Biochemist honored as Blavatnik Award finalist

DALLAS – May 31, 2017 – UT Southwestern Medical Center biochemist Dr. Benjamin Tu, known for his work on the relationship between fundamental cellular processes and metabolism, today was named a finalist in the 2017 Blavatnik National Awards for Young Scientists.

Dr. Benjamin Tu
Dr. Benjamin Tu

The awards, established by the Blavatnik Family Foundation in 2007 and administered by the New York Academy of Sciences, celebrate the excellence of outstanding early-career scientists and engineers from institutions across the United States. Dr. Tu, an Associate Professor of Biochemistry and a W.W. Caruth, Jr. Scholar in Biomedical Research, is one of 10 finalists in Life Sciences. More than 300 nominations for the awards were submitted, and a total of 30 scientists were chosen as finalists across the three categories (10 in each category).

Singular Blavatnik Laureates from each category – Life Sciences, Physical Sciences & Engineering, and Chemistry – will be announced in late June and receive $250,000 in unrestricted funds. All of the finalists will be honored at an event at the American Museum of Natural History in New York City this fall.

Dr. Tu recently published a study in Molecular Cell that determined cellular modifications in histones – a class of proteins that package DNA – serve an unexpected metabolic function. It was long known that modification of histones with small chemical marks, a process called chromatin methylation, helps to turn genes on and off. Mutations or translocations in the protein complexes that mark histones for methylation are implicated in a variety of diseases, including cancer.

The Tu laboratory identified chromatin methylation as important to the production of the amino acid cysteine, meaning methylation might be as important to metabolism as it is to gene expression and potentially opening a new area of investigation.

“Benjamin Tu is highly deserving of this recognition as an exceptional young scientist whose discoveries in metabolism and biochemistry have revealed how intracellular levels of intermediary metabolites coordinate cell growth and physiology,” said Biochemistry Chair Dr. Margaret Phillips, who is also Professor of Pharmacology and holds The Sam G. Winstead and F. Andrew Bell Distinguished Chair in Biochemistry.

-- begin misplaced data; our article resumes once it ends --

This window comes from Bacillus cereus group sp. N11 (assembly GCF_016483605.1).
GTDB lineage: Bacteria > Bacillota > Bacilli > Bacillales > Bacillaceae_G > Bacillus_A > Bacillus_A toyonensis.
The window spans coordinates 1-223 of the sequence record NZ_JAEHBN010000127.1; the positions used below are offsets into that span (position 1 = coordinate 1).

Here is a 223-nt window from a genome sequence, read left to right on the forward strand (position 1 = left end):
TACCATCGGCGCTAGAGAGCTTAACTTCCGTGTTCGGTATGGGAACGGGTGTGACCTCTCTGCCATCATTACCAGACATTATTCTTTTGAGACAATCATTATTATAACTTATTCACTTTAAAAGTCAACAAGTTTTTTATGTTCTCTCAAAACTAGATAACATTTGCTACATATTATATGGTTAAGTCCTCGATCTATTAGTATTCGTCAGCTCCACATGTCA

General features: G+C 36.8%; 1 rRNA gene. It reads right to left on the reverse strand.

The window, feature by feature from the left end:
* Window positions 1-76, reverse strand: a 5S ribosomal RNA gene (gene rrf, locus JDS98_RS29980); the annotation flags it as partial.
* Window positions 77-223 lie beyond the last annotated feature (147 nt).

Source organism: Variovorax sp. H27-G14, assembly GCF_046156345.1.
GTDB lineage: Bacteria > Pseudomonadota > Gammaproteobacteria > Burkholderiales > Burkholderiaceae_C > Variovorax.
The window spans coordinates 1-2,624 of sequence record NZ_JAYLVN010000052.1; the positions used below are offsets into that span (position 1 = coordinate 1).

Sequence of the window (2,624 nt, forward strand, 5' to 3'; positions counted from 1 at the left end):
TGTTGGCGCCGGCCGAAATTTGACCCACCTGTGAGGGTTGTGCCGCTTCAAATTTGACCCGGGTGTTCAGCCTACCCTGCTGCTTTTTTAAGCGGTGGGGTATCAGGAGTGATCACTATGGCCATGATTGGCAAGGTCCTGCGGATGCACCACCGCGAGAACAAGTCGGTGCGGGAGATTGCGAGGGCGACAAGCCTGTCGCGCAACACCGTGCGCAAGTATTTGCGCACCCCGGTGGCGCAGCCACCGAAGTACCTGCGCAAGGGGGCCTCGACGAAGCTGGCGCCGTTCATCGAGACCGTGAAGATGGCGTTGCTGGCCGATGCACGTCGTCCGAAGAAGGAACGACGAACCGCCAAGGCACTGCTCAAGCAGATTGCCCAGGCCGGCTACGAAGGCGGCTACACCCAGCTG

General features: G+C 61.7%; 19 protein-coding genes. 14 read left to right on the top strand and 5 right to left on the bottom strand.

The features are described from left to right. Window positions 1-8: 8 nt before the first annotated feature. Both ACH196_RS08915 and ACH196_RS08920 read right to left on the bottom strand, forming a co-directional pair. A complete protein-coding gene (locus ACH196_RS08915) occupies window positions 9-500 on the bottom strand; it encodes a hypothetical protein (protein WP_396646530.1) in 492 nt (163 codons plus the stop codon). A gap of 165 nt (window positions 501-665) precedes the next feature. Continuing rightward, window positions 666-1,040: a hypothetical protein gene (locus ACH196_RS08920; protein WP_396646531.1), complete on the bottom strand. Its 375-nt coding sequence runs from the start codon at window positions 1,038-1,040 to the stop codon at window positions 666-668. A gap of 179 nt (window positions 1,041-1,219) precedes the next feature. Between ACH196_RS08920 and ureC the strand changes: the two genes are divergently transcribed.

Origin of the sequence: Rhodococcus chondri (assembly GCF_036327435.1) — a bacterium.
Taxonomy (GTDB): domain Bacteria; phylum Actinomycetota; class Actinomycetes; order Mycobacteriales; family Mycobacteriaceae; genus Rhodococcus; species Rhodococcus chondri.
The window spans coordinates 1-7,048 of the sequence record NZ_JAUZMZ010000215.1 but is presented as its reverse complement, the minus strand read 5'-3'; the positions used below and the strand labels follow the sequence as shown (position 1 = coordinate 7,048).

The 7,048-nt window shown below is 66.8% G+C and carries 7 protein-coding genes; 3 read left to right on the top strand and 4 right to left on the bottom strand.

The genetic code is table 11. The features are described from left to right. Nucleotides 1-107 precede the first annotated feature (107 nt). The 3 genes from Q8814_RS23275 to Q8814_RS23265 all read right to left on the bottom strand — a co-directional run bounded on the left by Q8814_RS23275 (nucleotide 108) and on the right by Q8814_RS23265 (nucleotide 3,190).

“I am honored to receive this recognition and wish to thank all my mentors, colleagues, and trainees. In particular, I would like to thank my former postdoctoral advisor and recent Chair of Biochemistry, Dr. Steven McKnight, and the current Chair, Dr. Phillips, for their continual support. Their unwavering belief in my approach and vision has meant so much to me,” Dr. Tu said.

Dr. Tu’s research began in yeast and recently expanded to mammalian cells to understand how metabolism affects fundamental cellular processes. These mechanisms can be revealed by challenging cells under more demanding nutrient environments – a strategy that runs counter to the usual approach.

“Being in the Department of Biochemistry and at UT Southwestern has enabled me to take my research in directions I never anticipated from the start. I have enjoyed learning and working with many colleagues across campus with diverse areas of expertise,” Dr. Tu said.

Dr. Tu earned bachelor’s and master’s degrees in chemistry at Harvard University and a Ph.D. in biochemistry and biophysics from the University of California, San Francisco. Dr. Tu joined the UT Southwestern faculty in 2007 as an Endowed Scholar.

Dr. Tu’s honors include the AAAS/Science/GE Healthcare Young Scientist Regional Award, a Packard Fellowship for Science and Engineering, and the Norman Hackerman Award in Chemical Research.

About UT Southwestern Medical Center

UT Southwestern, one of the premier academic medical centers in the nation, integrates pioneering biomedical research with exceptional clinical care and education. The institution’s faculty has received six Nobel Prizes, and includes 22 members of the National Academy of Sciences, 18 members of the National Academy of Medicine, and 14 Howard Hughes Medical Institute Investigators. The faculty of more than 2,700 is responsible for groundbreaking medical advances and is committed to translating science-driven research quickly to new clinical treatments. UT Southwestern physicians provide care in about 80 specialties to more than 100,000 hospitalized patients, 600,000 emergency room cases, and oversee approximately 2.2 million outpatient visits a year.


Media Contact: Deborah Wormser

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